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Old 01-13-2012, 06:11 PM   #46
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I will not be seeing it. I do not think a Hollywood actress has the capability of portraying such a great lady.
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Old 01-13-2012, 06:25 PM   #47
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So Thatcher and Reagan were responsible for the Soviet Union collapsing, then?

Funny, I thought it was the simple fact that a command economy doesn't fucking work.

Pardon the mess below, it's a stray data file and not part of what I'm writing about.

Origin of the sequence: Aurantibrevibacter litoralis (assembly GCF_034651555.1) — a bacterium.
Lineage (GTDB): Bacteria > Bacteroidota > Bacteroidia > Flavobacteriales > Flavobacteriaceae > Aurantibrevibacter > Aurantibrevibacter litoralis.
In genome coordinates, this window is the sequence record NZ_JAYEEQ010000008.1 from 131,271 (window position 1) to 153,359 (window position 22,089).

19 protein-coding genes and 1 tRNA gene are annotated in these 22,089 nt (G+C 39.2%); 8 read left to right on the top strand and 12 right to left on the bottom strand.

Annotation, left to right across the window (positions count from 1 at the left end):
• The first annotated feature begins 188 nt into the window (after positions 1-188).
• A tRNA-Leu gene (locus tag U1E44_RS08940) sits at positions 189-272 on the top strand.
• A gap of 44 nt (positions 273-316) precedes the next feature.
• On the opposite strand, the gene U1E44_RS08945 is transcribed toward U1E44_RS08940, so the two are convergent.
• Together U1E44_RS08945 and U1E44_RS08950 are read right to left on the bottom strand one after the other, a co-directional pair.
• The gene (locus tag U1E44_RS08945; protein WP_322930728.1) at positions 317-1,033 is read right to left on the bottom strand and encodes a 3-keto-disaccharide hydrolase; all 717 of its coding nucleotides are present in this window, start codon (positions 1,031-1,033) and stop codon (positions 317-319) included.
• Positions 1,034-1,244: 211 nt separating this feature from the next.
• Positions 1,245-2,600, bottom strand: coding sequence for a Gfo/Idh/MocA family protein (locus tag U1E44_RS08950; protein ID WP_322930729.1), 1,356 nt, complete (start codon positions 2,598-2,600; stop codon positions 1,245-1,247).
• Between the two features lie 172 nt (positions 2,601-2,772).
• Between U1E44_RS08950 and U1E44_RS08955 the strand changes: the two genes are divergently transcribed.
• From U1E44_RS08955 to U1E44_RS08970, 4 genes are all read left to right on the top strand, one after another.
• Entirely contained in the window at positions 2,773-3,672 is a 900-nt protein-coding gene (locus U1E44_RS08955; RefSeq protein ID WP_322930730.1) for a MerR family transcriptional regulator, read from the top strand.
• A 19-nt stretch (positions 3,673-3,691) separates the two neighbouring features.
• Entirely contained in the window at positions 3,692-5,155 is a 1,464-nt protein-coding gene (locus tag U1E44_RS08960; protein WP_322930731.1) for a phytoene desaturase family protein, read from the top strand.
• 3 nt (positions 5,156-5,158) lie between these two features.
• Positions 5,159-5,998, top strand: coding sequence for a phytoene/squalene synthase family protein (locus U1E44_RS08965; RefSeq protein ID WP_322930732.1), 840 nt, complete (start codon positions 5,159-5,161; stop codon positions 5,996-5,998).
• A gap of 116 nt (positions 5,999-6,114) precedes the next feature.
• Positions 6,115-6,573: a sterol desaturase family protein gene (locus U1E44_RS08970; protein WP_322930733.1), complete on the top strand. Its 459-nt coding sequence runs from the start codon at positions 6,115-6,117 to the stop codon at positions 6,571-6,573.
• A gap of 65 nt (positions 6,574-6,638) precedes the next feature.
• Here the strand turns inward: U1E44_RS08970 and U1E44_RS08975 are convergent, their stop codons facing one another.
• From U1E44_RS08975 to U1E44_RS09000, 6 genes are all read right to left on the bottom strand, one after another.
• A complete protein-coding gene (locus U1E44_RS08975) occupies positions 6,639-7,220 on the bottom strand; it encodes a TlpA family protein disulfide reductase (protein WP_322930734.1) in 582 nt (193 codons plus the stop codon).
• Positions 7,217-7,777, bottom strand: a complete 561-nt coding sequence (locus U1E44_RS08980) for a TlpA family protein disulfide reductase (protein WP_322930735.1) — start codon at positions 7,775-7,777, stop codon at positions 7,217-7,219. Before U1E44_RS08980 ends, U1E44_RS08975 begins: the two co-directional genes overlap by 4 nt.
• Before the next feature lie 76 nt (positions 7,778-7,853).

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Old 01-13-2012, 07:57 PM   #48
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I will not be seeing it. I do not think a Hollywood actress has the capability of portraying such a great lady.
Her performance is the main reason to see it.

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Anyone seen The Iron Lady?
It's good. The events go by a little too quickly but the acting is astounding. I'll be annoyed if Streep doesn't get her third Oscar.
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Old 01-13-2012, 09:05 PM   #49
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Never mind that, anybody seen the new best website ever? Is Margaret Thatcher Dead Yet?